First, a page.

People's Food Co-op
Year founded: 1970
Number of members: 1,980
Stock purchase: $250
Number of employees: 35
Retail square feet: 3,100
The Peoples Food Co-op in Kalamazoo, Mich. was once a store that had lost its way. It operated on the fringes and had been stagnant for close to two decades. It was tiny, too, 740 square feet, and the diminutive size made those involved feel like the future didn’t hold much. It had so many problems—poor sales, little profitability, negative customer relations—it was hard to imagine how things could be different. Should it even remain open?
When the co-op reached out to the community seeking an answer to that question, the response was a resounding yes. In 2005, the co-op hired Chris Dilley and began the rebuilding process, starting first with the staff. In the past the co-op had gained a reputation as the food police, and Dilley’s first order of business was to focus on providing good customer service. “We’re trying to create a space where we may not always agree, but we can always respect other people, and to be grounded in the goals of a healthier community,” he said. By eliminating judgment and working toward the same goals, the staff was able to change the shopping atmosphere into something fun and welcoming.
The board and management also focused on changing the co-op’s culture by looking forward with optimism and planning for the future. They started by asking for member loans to help capitalize the business and in 2008 increased the member equity requirement to $250. All of these activities were in preparation for a $1 million expansion that brought them to their current space and double-digit growth.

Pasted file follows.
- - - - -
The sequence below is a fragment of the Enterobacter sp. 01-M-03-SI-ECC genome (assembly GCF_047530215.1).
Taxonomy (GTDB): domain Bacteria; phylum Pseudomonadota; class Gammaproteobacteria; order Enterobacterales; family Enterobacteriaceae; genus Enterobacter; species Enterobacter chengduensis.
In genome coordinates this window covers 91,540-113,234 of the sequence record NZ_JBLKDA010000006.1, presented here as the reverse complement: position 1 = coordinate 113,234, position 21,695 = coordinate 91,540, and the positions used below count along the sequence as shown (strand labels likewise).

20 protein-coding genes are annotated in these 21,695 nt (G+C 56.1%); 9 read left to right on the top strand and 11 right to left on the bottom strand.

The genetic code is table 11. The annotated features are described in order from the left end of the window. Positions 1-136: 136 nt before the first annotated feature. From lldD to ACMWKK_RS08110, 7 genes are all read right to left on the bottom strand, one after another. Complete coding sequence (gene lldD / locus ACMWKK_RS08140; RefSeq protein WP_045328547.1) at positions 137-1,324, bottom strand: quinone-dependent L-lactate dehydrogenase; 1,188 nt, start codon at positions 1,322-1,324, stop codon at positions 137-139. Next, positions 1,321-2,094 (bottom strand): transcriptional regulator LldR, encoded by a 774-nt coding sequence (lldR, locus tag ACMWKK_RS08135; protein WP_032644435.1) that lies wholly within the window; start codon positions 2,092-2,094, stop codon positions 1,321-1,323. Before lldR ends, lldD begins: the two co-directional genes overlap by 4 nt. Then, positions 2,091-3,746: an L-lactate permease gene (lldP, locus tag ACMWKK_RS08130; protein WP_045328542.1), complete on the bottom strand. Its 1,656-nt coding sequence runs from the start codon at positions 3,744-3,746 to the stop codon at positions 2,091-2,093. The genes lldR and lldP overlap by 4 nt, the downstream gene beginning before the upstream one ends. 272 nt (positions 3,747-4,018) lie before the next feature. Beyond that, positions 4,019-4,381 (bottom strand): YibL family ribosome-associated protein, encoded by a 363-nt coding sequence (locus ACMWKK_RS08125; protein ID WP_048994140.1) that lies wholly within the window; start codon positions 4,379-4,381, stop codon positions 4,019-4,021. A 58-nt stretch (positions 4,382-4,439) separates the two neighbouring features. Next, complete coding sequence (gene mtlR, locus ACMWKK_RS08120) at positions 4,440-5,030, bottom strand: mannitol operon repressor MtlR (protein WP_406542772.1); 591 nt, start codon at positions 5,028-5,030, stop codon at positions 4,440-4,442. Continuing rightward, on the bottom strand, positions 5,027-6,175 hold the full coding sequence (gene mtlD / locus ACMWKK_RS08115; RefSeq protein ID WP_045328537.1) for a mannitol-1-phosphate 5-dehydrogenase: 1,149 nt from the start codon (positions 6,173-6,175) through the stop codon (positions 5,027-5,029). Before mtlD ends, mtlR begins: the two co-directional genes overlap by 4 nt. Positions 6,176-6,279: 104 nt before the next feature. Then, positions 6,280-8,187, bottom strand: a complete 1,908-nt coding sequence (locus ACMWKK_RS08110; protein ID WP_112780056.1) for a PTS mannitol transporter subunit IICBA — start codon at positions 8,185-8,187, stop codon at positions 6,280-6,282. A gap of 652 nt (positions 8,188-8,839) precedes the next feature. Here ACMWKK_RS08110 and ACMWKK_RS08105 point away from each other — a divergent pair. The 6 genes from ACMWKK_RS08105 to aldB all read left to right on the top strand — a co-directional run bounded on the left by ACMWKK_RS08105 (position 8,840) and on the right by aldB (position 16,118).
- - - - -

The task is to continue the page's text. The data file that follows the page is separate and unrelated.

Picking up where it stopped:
Dilley describes their current co-op culture as “healthy, positive and trusting.” He attributes it to two things—being well capitalized and utilizing the power of intention. “There’s a lot to be said for a $250 stock purchase resulting in a good co-op culture. It’s a real investment for most people and it creates a stronger sense of ownership. Also when we’re doing well we have a culture of abundance. We’re not having to buckle up or nickel and dime people.”
Of course, there were times when the board and management were not totally sure their plans wouldn’t backfire, but once they made a decision, they committed to it. Even if at first it caused pain or controversy, like switching from a discount benefit program to an equity-based patronage-refund system, or bringing in meat after not selling it for 35 years, they decided to be proactive and solution-oriented for the good of the co-op. It has paid off in myriad ways.
Less than a decade later, the co-op is thriving as a leader in the local foods community, and was recently awarded a contract by the city to manage the Kalamazoo Farmers Market. Sales continue to climb and they plan to grow again. As Dilley reflected on all that’s happened to change the co-op’s culture, he said it came down to “being open to possibilities for the co-op and the community. We’re not creating culture in a box.”